I’ve included both full images and close-up details, without discretion, so that you can all understand in one sitting why Dan Hillier is a wonderful artist. Without seeing these works in context of their full detail, it can be disappointing to view his full pieces with no real ‘pay-off’, though I am sure this is just a effect from small internet images and a risk associated with an online presence.
But these are amazing. (I know I’ve said this before.) I could sit here and talk about his line work and masterful use of old ink techniques (though he primarily works in print) all day, though I’ll limit it to just a few paragraphs here. I studied old ink masters for a few years, ones that relied on stark black and white images to tell whole stories. But there weren’t really ink washes that could reproduce well on a printer, so you had to work all the value differences out with line only – with values changing depending on how thick, close, or both lines were compared to one another. Check out your dollar bills – they were done in the same way.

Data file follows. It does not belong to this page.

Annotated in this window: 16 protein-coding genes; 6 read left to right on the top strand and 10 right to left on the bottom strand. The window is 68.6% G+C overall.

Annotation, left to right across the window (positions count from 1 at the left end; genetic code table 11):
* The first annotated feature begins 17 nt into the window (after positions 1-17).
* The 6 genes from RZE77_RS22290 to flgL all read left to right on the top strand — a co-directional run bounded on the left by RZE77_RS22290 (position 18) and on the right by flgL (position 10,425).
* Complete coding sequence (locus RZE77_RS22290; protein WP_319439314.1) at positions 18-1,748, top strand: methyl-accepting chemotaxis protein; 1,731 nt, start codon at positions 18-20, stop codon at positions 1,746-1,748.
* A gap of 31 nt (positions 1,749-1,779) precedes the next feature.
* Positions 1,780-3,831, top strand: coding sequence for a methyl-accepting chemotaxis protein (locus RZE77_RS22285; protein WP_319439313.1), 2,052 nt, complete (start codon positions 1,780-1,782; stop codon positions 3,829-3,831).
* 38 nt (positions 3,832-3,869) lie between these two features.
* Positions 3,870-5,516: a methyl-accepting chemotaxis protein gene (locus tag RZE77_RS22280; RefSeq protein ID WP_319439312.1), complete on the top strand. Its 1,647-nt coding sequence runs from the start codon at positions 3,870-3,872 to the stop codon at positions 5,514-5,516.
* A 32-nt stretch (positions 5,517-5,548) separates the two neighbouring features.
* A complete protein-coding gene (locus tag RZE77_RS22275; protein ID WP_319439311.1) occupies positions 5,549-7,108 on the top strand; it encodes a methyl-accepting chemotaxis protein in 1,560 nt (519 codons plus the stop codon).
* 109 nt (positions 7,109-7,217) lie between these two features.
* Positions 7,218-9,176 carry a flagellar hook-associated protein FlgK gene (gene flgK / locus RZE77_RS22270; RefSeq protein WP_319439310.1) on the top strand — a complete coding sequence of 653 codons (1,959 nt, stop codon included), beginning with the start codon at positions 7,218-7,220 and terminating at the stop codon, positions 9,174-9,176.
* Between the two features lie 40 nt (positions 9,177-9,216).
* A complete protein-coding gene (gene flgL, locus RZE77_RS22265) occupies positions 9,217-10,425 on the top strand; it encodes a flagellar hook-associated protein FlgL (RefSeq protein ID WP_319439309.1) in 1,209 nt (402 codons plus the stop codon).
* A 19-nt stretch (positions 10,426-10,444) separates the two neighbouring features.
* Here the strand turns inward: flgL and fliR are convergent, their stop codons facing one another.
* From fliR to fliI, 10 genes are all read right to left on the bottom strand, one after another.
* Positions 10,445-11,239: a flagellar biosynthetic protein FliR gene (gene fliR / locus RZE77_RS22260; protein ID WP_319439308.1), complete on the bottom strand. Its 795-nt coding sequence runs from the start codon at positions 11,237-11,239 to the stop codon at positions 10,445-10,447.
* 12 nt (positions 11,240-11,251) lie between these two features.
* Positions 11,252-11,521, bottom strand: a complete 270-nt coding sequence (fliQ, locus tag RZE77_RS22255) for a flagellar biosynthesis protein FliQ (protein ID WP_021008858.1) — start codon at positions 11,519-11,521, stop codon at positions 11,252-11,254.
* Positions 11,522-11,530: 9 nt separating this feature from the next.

Most of the time these were done larger than necessary and scaled down, as its pretty obvious how hard this can be when you are working with complicated images, especially with faces, hands or details in them. That’s my first reaction to Hillier’s pieces is the wonderful patience in his works, with rewards as awe inspiring as the detailed close ups below.
A lot of people may find his subjects to be something close to a ‘Master Wizard Hipster’, and you wouldn’t necessarily be wrong. I personally love them, but taking away the negative connotation of the words and you are left with someone who relished in antiquity, respects old techniques and imagery and adds their own personal flare, and I don’t see many things wrong with that. His pieces are a wonderful juxtaposition of eras so that they appear mystical, fantastical, dreadful and dark.